Erin March 7, 2009 at 4:39 am UTC

Chris, Eric, and all: Apart from the really fantastic cars and vehicles we could produce with advanced MNT, what sort of intermediate serious improvements could we see with early nanotech when it comes to cars and vehicles? I would say nanocomposite fullerene and ceramic materials enough would seriously transform autos, what else?

Jake Witmer April 21, 2009 at 10:57 am UTC

Dean Kamen just built a Mini Cooper that runs on a sterling engine, and uses junked food oil and garbage for fuel, and theoretically sells for $5K. I don’t know anything about science, but that sounds cool to me. I personally think that getting the brains where they need to be is more important than building a slightly-better-pre-nanotech car.

After all, there will be near perfect travel (forget cars! Paul Maccready is right, in the environment of the future! …And how long after advanced development will we even be traveling at slower than electron-simulation speeds?) after enough brains meet in the right conditions. So let’s just get the nanotech people meeting with each other, and who cares if they drive there in gas-guzzlers, so long as they can afford to?

…I also don’t care how much gas is burned. If we actually had a free market, we could correct for any problems caused, if evolution didn’t simply keep pace anyway. Heaping power on the already power-drunk and inept government is not a good idea. The EPA does nothing valuable that couldn’t be accomplished voluntarily (unless you think stealing farmers’ land is “valuable”).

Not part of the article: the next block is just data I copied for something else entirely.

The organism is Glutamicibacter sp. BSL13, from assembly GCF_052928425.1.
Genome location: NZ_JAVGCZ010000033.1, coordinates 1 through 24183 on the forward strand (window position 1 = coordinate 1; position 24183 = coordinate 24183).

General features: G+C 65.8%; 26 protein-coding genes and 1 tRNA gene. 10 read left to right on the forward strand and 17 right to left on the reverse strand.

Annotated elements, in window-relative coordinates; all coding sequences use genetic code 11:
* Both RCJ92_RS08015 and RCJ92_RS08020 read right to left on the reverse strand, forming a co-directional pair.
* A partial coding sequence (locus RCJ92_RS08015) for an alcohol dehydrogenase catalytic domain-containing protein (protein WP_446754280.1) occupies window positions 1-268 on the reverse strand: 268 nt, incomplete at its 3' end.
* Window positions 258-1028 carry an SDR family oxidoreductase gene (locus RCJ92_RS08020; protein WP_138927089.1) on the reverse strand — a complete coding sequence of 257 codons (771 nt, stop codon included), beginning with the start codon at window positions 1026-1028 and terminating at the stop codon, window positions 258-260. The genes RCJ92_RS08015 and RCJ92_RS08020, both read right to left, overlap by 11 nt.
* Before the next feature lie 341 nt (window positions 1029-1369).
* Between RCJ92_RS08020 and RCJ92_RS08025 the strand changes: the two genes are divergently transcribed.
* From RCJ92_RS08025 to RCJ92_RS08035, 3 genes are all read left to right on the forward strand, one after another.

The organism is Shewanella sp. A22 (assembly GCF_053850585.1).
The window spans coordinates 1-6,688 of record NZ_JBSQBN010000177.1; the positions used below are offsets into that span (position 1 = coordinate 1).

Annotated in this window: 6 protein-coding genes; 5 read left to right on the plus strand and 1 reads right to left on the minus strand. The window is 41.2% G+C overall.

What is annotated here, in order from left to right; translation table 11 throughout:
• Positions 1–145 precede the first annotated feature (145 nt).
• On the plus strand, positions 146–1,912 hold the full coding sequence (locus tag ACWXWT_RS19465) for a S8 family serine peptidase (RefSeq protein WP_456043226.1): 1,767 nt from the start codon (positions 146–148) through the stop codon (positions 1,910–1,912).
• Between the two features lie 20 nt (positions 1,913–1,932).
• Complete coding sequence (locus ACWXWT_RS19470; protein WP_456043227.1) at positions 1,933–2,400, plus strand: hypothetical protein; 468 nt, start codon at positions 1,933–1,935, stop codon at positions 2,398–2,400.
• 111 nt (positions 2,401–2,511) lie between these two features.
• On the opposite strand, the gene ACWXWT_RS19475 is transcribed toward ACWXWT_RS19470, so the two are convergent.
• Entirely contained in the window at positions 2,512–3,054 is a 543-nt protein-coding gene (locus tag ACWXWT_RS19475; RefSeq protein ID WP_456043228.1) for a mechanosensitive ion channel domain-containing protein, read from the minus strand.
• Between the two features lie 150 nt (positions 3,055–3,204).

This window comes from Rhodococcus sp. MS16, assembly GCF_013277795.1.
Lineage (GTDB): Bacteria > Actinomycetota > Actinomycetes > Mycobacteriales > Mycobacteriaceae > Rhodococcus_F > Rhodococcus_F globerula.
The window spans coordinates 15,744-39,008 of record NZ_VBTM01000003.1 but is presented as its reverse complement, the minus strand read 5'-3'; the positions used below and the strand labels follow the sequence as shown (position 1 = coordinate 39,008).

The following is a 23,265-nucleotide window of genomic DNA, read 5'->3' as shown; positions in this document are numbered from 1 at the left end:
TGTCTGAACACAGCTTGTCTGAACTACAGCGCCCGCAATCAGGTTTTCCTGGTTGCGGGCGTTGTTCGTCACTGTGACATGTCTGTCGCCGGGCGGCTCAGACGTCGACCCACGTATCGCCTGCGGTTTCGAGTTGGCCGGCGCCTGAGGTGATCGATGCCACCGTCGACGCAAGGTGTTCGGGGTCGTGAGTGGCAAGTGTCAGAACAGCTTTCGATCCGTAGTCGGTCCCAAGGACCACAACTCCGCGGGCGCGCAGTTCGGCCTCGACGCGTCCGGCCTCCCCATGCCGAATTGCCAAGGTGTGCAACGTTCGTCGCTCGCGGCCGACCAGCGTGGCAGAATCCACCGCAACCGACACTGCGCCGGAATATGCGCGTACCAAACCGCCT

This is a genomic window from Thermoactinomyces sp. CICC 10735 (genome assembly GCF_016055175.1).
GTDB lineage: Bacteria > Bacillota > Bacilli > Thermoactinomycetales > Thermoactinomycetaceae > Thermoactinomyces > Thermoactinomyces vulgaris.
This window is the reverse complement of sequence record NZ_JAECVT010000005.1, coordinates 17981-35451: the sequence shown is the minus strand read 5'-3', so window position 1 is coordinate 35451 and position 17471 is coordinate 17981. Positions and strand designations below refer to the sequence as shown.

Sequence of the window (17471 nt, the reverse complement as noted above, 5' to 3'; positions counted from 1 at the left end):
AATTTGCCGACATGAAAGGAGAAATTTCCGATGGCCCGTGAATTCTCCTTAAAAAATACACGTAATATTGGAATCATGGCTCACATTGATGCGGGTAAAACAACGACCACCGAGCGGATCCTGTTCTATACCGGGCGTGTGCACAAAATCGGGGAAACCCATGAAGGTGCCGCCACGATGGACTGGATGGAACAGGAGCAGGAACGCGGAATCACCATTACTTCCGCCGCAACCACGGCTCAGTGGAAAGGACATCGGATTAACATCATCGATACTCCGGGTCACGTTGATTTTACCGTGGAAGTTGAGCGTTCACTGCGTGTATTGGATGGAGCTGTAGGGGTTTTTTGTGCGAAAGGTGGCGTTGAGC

Moreover, the problems attendant to too little liberty are unbelievably stifling, and tend to be underestimated by everyone who doesn’t naturally find themselves in a fight to the death with the government.

The fundamental principles serve as a good guide. Government requires the initiation of force for every function it currently serves. If it was voluntary, how much of it would go away? 99%

And we’d all be happier and not so bullied. Eric would be richer and more productive, as naturally good thinkers are rewarded in a rational environment.

I’ve always been surprised at the lack of free market thought on genius-level science boards. Is it true that Kurzweil and Drexler have thought out anarcho-capitalists Lysander Spooner, Carl Watner, and Marc Stevens’ statements and disagreed with them?

I don’t think so. I think rather that they always stop short of thinking them through fully, because of the emotional pain it brings their world view to do so: There is no immediate payoff, and the threat of long boring hard work (battling bureaucracies) and social ostracization. Moreover, there is the feeling of wrongness in not having acted sooner on a subject that it of primary moral importance.

(Who feels good about tolerating slavery? When literal chattel slavery existed in the South, mainstream Northerners and Southerners found bogus arguments to defend it. Of course, none of those arguments held up when honestly examined, but survived because there was no benefit seen to “fighting city hall”.)

Also: although Eric makes his living thinking about things vastly more complex than I am even capable of thinking about, it’s possible he simply has less experience with tyranny than I have. Moreover, it’s also possible to hold a concept in one’s mind abstractly, but not value its widespread implications, or to imagine that the negative implications are not as far-reaching as the abstract thought indicates they COULD be. Such as: Although the rule of law has broken down, and there are no more proper jury trials, per se, most people probably get a fair jury trial, anyway, because most people are decent people.

(Without examining the court system and prison system, and economic stagnation, –in relation to what it COULD be– that might appear to be true.)

Gallons per mile. Interesting. I’ll have to think about that.

BTW: Is Bjorn Llomborg (“The Skeptical Environmentalist”) wrong? Has Eric addressed Llomborg’s ideas elsewhere? I was under the impression Llomborg had some good arguments. But I admittedly have a defective wetware “math brain”.